Puerto Rico bans gay adoptions
Puerto Rico’s Supreme Court on Wednesday voted 5-4 to ban gay couples from adopting children, with judges claiming that a child’s dignity, stability and well-being can only be ensured if raised in a “traditional” family.
The vote comes two days after 200,000 religious Christians held a rally against granting same-sex couples any sort of legal rights. As the largest anti-gay rally in the history of the US commonwealth, the gathering portrayed the immense opposition gay couples continue to face in Puerto Rico.
Although some lawmakers support granting gay couples with certain legal rights, many public figures remain starkly opposed to the idea. The Supreme Court decision came in response to a woman’s eight-year-long attempt to adopt a 12-year-old girl that her partner had given birth to through in vitro fertilization. Even though the woman’s girlfriend was the mother of the girl, the court upheld the constitutionality of a law that prohibits someone in a same-sex relationship from adopting the child.
“The state … does not have a constitutional obligation to award this relationship the same rights that other relationships have when it comes to adoption procedures,” read the majority’s opinion, which also added that children would only receive a good upbringing if raised by both a mother and father.
The Supreme Court majority also said that second-parent adoptions, which would allow same-sex couples to jointly adopt children, do not apply in Puerto Rico because US territory laws do not have a solution for that kind of a situation. The judges said that rather than take the issue to court, same-sex couples trying to adopt a child should instead ask legislators to change the law.
The court’s ruling prevents the 12-year-old girl from receiving the woman’s medical insurance and prevents the woman from gaining custody of the girl if her birth mother ever died. Because the girl has no legal ties to the woman who helped raise her, she is deprived from financial benefits that translate from parents to a child.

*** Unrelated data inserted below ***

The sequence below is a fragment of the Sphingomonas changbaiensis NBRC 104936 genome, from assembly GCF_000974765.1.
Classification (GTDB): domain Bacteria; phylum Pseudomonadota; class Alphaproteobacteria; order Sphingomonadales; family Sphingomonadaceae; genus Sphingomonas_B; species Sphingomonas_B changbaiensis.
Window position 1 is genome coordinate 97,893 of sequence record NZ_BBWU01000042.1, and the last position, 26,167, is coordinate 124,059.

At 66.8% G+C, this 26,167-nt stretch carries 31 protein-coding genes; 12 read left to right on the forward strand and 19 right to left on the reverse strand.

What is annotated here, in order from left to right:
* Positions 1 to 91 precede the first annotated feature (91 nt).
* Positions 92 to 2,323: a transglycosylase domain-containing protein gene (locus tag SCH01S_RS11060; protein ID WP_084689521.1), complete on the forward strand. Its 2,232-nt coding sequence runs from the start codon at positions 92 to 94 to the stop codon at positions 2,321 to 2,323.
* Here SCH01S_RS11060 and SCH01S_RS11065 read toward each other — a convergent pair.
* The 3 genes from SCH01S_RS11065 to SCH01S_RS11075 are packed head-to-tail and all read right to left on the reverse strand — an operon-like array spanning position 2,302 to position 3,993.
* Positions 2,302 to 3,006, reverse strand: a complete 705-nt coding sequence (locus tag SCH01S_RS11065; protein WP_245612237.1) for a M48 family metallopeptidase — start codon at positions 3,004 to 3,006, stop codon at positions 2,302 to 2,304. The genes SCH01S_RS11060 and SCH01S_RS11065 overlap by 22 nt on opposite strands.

Chief Justice Federico Hernandez Denton, who voted against the ban, said the law is unconstitutional and that the plaintiff’s lawyer’s have successfully proven that the 12-year-old benefited from being raised by two women, AP reports.
“Both (women) have ideal emotional skills, intuition and protective instinct to guarantee the girl’s full and health development,” he wrote. “In addition, tests showed that (the girl) is mentally stable, does exceptionally well in school and gets along very well with children her age.”
But both the court and the territory remain divided about the idea of granting same-sex couples with legal rights. Protesters who rallied outside the Capitol on Monday denounced legislation that would protect same-sex couples from domestic violence and condemned legislation that would ban employment and housing discrimination based on someone’s sexual preference. The Supreme Court’s decision further demonstrates the wave of opposition gay couples face in the US territory that has not yet embraced the idea of homosexual relationships.